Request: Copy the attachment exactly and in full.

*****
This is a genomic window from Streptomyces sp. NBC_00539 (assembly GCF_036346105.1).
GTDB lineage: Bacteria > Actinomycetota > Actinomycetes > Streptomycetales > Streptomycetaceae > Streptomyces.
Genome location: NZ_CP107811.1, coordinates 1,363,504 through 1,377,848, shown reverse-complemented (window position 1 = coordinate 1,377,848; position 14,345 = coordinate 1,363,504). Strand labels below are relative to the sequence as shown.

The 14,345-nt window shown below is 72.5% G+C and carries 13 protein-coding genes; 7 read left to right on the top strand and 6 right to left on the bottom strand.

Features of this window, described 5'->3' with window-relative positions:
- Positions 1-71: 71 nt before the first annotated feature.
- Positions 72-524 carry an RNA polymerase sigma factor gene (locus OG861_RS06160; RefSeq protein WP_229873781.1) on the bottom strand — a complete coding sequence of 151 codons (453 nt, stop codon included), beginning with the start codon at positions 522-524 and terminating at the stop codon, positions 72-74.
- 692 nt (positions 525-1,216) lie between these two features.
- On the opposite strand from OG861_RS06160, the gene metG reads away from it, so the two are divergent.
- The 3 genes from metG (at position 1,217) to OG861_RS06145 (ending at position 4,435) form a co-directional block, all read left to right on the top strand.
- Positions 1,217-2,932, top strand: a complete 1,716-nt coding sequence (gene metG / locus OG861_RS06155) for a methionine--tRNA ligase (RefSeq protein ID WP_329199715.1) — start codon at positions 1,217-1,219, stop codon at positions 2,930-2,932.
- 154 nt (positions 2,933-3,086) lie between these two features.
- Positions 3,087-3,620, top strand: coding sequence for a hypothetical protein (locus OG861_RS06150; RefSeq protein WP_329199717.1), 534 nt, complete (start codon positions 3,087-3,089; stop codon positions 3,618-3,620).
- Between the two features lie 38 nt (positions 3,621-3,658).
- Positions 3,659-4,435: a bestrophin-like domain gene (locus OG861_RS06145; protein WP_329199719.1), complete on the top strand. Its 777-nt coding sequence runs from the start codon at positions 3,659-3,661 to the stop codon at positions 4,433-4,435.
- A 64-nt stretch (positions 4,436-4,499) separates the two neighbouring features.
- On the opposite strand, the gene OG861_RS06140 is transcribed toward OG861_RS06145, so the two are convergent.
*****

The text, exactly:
This is a genomic window from Streptomyces sp. NBC_00539 (assembly GCF_036346105.1).
GTDB lineage: Bacteria > Actinomycetota > Actinomycetes > Streptomycetales > Streptomycetaceae > Streptomyces.
Genome location: NZ_CP107811.1, coordinates 1,363,504 through 1,377,848, shown reverse-complemented (window position 1 = coordinate 1,377,848; position 14,345 = coordinate 1,363,504). Strand labels below are relative to the sequence as shown.

The 14,345-nt window shown below is 72.5% G+C and carries 13 protein-coding genes; 7 read left to right on the top strand and 6 right to left on the bottom strand.

Features of this window, described 5'->3' with window-relative positions:
- Positions 1-71: 71 nt before the first annotated feature.
- Positions 72-524 carry an RNA polymerase sigma factor gene (locus OG861_RS06160; RefSeq protein WP_229873781.1) on the bottom strand — a complete coding sequence of 151 codons (453 nt, stop codon included), beginning with the start codon at positions 522-524 and terminating at the stop codon, positions 72-74.
- 692 nt (positions 525-1,216) lie between these two features.
- On the opposite strand from OG861_RS06160, the gene metG reads away from it, so the two are divergent.
- The 3 genes from metG (at position 1,217) to OG861_RS06145 (ending at position 4,435) form a co-directional block, all read left to right on the top strand.
- Positions 1,217-2,932, top strand: a complete 1,716-nt coding sequence (gene metG / locus OG861_RS06155) for a methionine--tRNA ligase (RefSeq protein ID WP_329199715.1) — start codon at positions 1,217-1,219, stop codon at positions 2,930-2,932.
- 154 nt (positions 2,933-3,086) lie between these two features.
- Positions 3,087-3,620, top strand: coding sequence for a hypothetical protein (locus OG861_RS06150; RefSeq protein WP_329199717.1), 534 nt, complete (start codon positions 3,087-3,089; stop codon positions 3,618-3,620).
- Between the two features lie 38 nt (positions 3,621-3,658).
- Positions 3,659-4,435: a bestrophin-like domain gene (locus OG861_RS06145; protein WP_329199719.1), complete on the top strand. Its 777-nt coding sequence runs from the start codon at positions 3,659-3,661 to the stop codon at positions 4,433-4,435.
- A 64-nt stretch (positions 4,436-4,499) separates the two neighbouring features.
- On the opposite strand, the gene OG861_RS06140 is transcribed toward OG861_RS06145, so the two are convergent.